When Shirley Tang started selling handmade clothing in 2020, she knew just where to do so online: Depop, an app at the forefront of social shopping.
Ms. Tang, 22, began offering $100 to $200 hand-draped mesh and woven tops and skirts in her Depop shop, where her following grew to 24,000. Customers, most of them around her age, traded messages and commentary on the app about her creations as her store caught the attention of magazines and Grammy-winning artists, including SZA and Kali Uchis. Her business surged.
But, this year, Ms. Tang began focusing on selling her clothing brand, ORIENS, exclusively on her website. Depop’s popularity had led her to make the same items again and again, she said, hemming her in creatively. And she was tired of the app charging a 10 percent commission on every item sold.
“I wanted that independent establishment, even if it meant losing out on a little bit of new people who were going to be organically finding my pieces on Depop,” said Ms. Tang, a rising senior at the Parsons School of Design. “To me, that was a worthy sacrifice.”
The onset of the pandemic led Depop to become a springboard for hundreds of millennial and Gen Z designers, including Fancì Club, whose corsets have been worn by celebrities like Olivia Rodrigo, and Gogo Graham, whose designs have moved to the runways of New York Fashion Week. With its Instagram-like interface, through which people can upload and caption photos, follow and message one another and discover curated items, Depop turned into a go-to fashion marketplace among teenage and 20-something shoppers.
But, like other online shopping businesses that boomed over the past two years, Depop is now confronting the downside of its pandemic-fueled success. Dozens of the creators it helped establish, such as Ms. Tang, have started taking the brands they built through the app to other platforms like Instagram and TikTok — or are leaving the app altogether to establish their own online stores.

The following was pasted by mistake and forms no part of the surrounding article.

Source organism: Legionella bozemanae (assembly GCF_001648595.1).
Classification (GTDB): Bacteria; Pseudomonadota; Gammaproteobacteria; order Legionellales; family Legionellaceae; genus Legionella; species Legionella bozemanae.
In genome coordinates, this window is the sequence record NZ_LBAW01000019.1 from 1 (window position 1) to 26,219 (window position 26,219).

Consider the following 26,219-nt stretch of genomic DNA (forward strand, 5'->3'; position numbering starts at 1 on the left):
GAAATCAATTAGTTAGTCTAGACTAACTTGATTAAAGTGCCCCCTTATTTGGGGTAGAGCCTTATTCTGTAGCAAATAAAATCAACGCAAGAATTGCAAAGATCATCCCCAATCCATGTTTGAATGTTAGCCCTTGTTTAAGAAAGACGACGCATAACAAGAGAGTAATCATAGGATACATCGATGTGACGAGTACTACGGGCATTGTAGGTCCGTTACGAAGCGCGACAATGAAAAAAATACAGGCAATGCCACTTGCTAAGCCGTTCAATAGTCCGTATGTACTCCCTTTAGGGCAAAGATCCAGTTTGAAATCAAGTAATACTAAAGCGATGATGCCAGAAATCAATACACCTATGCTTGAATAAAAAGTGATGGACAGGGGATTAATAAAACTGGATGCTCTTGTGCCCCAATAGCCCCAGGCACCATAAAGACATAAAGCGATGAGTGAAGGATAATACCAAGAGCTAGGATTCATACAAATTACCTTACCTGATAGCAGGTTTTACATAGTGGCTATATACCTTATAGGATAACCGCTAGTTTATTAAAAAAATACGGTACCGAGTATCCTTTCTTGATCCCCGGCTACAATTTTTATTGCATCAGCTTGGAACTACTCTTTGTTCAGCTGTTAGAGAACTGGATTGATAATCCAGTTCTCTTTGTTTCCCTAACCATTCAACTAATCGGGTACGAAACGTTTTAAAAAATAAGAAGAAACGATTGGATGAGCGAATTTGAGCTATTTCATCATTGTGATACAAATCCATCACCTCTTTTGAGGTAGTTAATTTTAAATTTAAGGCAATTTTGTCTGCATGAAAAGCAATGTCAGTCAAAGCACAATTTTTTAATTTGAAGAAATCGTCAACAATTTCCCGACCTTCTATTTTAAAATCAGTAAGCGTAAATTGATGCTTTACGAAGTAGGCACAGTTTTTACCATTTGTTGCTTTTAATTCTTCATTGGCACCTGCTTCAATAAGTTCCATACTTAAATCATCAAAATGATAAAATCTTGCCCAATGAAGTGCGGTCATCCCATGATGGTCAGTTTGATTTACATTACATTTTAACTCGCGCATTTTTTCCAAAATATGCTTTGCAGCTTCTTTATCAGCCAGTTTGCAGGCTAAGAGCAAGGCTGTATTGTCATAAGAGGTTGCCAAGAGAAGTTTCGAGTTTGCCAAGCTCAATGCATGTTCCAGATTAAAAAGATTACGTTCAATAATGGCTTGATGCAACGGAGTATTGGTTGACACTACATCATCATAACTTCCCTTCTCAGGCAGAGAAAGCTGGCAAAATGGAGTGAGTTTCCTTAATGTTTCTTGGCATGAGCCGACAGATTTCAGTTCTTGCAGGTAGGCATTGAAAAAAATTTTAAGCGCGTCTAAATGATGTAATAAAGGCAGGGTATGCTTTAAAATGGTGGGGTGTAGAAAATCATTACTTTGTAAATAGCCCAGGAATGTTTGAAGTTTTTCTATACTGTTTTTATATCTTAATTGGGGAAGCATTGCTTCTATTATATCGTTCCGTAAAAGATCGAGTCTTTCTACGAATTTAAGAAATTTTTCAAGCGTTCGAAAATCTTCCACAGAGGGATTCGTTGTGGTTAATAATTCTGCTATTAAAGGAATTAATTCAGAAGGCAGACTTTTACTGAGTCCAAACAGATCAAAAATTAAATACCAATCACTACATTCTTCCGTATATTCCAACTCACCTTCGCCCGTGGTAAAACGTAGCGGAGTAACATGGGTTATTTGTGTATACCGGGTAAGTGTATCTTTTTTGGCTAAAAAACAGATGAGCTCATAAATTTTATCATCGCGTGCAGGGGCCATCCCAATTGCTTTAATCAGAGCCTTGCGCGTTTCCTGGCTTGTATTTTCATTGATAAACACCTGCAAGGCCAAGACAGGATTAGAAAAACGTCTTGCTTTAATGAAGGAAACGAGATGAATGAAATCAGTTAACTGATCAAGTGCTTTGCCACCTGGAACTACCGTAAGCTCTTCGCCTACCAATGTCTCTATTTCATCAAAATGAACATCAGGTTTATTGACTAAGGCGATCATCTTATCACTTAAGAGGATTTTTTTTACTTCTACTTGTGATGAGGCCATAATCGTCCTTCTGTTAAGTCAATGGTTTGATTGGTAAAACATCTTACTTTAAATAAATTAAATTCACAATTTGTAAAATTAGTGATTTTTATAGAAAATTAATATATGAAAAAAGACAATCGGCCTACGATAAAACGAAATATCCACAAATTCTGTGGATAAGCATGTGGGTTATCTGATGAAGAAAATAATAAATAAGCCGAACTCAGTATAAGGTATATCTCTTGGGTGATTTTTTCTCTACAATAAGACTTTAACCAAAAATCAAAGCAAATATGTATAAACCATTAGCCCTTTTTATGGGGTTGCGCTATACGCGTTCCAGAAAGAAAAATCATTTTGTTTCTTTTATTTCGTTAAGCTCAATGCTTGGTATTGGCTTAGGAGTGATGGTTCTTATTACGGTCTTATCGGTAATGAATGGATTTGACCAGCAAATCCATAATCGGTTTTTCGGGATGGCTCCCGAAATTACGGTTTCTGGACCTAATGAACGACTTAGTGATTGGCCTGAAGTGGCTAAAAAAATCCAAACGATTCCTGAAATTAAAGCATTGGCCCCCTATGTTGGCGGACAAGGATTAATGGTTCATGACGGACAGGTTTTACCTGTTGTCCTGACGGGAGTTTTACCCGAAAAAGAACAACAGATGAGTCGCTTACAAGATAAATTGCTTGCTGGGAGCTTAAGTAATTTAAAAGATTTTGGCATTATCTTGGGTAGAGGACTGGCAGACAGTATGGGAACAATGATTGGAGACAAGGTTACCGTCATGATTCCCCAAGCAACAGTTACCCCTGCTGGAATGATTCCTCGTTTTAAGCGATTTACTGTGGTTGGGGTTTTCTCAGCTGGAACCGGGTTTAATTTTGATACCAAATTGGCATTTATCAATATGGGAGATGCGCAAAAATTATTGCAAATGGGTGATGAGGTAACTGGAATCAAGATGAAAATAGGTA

That is creating difficulties for Depop as it tries to hang on to a young — and notoriously fickle — audience. Having the most sought-after and buzziest designers is crucial to retaining users and growing their number. Younger shoppers are generally less loyal to brands and platforms than older shoppers are, according to market researchers.
Peter Semple, the chief brand officer at Depop, which the e-commerce website Etsy bought last year for $1.6 billion, said the pandemic “has certainly driven the scale of our business.” The question regarding the app’s users, he said, has become, “How do we remain interesting and present to them so they continue to be part of the Depop ecosystem?”
Mr. Semple added that sellers leaving Depop was nothing new and that their successes often inspired new designers to join the app. He cited Emma Rogue, a seller of secondhand clothing who turned her Depop shop into a brick-and-mortar vintage store. “We then have to be more interesting for the next group of people we want to cultivate,” he said.
Depop said it had 30 million registered users last year, up from 13 million in 2019. About 90 percent of its active users are under the age of 26. Its revenue more than doubled to $70 million in 2020 from a year earlier. The app declined to share more recent figures; Etsy doesn’t separately disclose Depop’s financial information.
Depop was founded in 2011 by Simon Beckerman, an entrepreneur, as a website where anybody could sell anything. (He is no longer involved with the app.) It soon built a reputation for selling used clothing, with influencers like the Italian fashion blogger Chiara Ferragni letting followers into their closets by starting Depop shops. By 2015, Mr. Semple said, Depop was benefiting from Gen Z coming online and was building its platform to be more interactive.